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You sure that's not just an enormous hickey?
Meade needs practice.
Ouch! And, yes, with your fair skin, you definitely need to apply the lotion properly.
Speaking as a red head, I am not imnpressed. I've had worse from a 60 W bulb.
Speaking as someone who never tans, use the spray
Ouchie.You can get Dermassage skin cream with SPF15 sunblock in it. I love the stuff.You know, if you had a lace top of some sort, you could get all sorts of cool patterns on your skin.Or maybe design one with holes in it. Look like a leopard.
I've read that you're supposed to apply enough sunblock to fill a shot glass. I think that rule is for when you are wearing a bathing suit, but the point is that most people do not apply enough.
Or, I could suggest the obvious: Wear a shirt.
Speaking as someone recently returned from the blistering giant microwave oven of North Carolina: Coppertone Sport, 80 spf Ultra-sweatproof.You know you have enough when you can't quite smooth all of it into a clear film, and you can actually see the white liquid. Had I tossed a handful of glitter into my face, I would have looked like one of those sparkly Twilight vampires for the last 2 weeks.Don't mess around with sunburns when you have a complexion like yours, Althouse. It's not good for you.
Scott said: "...SPF15 sunblock..."15? 15??That's not sunblock. You probably actually increase your exposure with that stuff -- shit probably works like a thin-film Fresnel lens. You'd probably be better off basting yourself with herbed butter.
At least your wings didn't melt. Fly on.
I percieve that you are afflicted with serious redheadedness. Your skin will never tan, but it will only turn a darker shade of red. At least having blonde hair makes this disability worth it.
I agree with Pastafarian, Scott is trying to murder you with his recommendation for a homeopathic SPF. Go with one of the modern mist sprays with SPF 45 or 50. The new sunblock is Helioplex and blocks UVA as well as UVB.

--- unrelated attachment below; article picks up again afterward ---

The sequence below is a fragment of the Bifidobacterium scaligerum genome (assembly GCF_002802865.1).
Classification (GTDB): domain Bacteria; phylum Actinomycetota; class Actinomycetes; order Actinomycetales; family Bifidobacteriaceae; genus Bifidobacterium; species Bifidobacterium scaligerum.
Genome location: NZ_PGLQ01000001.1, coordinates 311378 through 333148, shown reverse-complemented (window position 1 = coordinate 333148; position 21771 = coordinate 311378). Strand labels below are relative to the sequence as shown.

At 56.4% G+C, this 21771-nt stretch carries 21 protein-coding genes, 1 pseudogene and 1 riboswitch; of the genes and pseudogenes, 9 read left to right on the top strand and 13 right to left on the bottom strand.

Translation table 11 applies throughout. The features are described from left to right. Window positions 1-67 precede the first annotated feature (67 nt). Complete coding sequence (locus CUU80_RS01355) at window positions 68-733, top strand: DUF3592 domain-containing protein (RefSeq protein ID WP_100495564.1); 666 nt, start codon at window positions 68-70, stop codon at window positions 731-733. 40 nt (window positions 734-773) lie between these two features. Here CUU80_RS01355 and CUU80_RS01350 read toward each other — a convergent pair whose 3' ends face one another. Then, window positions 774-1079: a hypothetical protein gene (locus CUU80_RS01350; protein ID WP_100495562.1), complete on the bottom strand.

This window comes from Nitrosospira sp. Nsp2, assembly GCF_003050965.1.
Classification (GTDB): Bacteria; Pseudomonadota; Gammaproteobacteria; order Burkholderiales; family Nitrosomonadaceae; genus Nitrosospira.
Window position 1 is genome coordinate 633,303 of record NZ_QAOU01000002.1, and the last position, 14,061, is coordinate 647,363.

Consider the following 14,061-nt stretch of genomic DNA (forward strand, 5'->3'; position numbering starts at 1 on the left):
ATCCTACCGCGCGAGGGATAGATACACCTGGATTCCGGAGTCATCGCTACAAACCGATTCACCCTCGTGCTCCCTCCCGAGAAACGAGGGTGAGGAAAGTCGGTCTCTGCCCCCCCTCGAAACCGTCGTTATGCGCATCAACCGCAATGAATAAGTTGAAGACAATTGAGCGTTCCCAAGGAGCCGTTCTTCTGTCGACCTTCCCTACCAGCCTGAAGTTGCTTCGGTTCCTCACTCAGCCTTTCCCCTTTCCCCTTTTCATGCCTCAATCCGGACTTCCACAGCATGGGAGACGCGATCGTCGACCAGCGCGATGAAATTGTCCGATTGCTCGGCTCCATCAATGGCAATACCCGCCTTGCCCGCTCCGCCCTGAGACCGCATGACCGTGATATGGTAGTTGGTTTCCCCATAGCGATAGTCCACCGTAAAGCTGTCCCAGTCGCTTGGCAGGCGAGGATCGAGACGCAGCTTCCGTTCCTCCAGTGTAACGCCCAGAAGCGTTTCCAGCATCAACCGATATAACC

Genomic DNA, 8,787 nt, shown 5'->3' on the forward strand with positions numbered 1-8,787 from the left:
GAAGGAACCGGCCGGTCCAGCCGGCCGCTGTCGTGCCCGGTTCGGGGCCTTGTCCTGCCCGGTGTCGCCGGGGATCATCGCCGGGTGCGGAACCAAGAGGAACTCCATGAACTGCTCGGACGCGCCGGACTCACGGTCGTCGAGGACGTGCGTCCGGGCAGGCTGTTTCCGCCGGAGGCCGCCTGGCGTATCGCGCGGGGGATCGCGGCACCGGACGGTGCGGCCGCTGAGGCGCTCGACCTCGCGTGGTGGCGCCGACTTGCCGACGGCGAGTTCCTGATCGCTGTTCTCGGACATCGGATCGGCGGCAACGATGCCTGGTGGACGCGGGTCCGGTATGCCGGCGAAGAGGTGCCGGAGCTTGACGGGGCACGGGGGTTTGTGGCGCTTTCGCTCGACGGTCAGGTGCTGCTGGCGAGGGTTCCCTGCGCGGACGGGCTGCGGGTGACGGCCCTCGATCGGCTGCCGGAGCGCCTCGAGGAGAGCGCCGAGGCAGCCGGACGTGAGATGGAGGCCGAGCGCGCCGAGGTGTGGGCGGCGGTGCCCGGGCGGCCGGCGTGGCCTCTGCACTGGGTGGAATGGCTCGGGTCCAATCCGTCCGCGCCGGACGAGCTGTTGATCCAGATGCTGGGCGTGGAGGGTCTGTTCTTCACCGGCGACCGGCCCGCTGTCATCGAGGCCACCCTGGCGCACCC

Pastafarian is right. The SPF rating simply gives the minutes of exposure before the burning starts. An spf 15 lotion gives only 15 minutes protection, while an spf 80 gives an hour and twenty minutes protection.
I *did* use spray. I had bad aim.And it was 100 SPF. It worked fine where it was on.
I was a redhead before my hair turned white. I'm a blonde the way many older women are blondes ... in preference to white and because it's easier to do white hair blonde. The white roots don't show.
@tradguyThe SPF of a sunscreen is the amount of solar radiation required to cause a burn relative to no sunscreen. Multiplying the number by 1 minute only works if you would normally burn with one minute of exposure to sun without sunscreen. That is going to depend on the individual, and where they are. I doubt that even the fair Professor Althouse would burn in a minute in Wisconsin. Perhaps in Arizona.
Huh? I thought that was the reason women got married, was to have someone to put on the sunscreen.Of course Meade can now slather on the aloe ointment.
Orig Mike:I can beat that. I have to wear sunscreen whenever I watch Hawaii Five-O on the TV.
I've read that you're supposed to apply enough sunblock to fill a shot glass.That tip comes directly from sunscreen manufacturers, no doubt! ; )
AJ: Did I mention that the bulb was off?
"I've read that you're supposed to apply enough sunblock to fill a shot glass."This scientist has to ask; Over what surface area?
At least you weren't wearing shorts.
Yeesh. Burny McBurnerson.I drove 1,000 miles during the massive heatwave that hit the East Coast last month without any sublock, and by the time I reached my destination, my driver's side arm was basically boiling.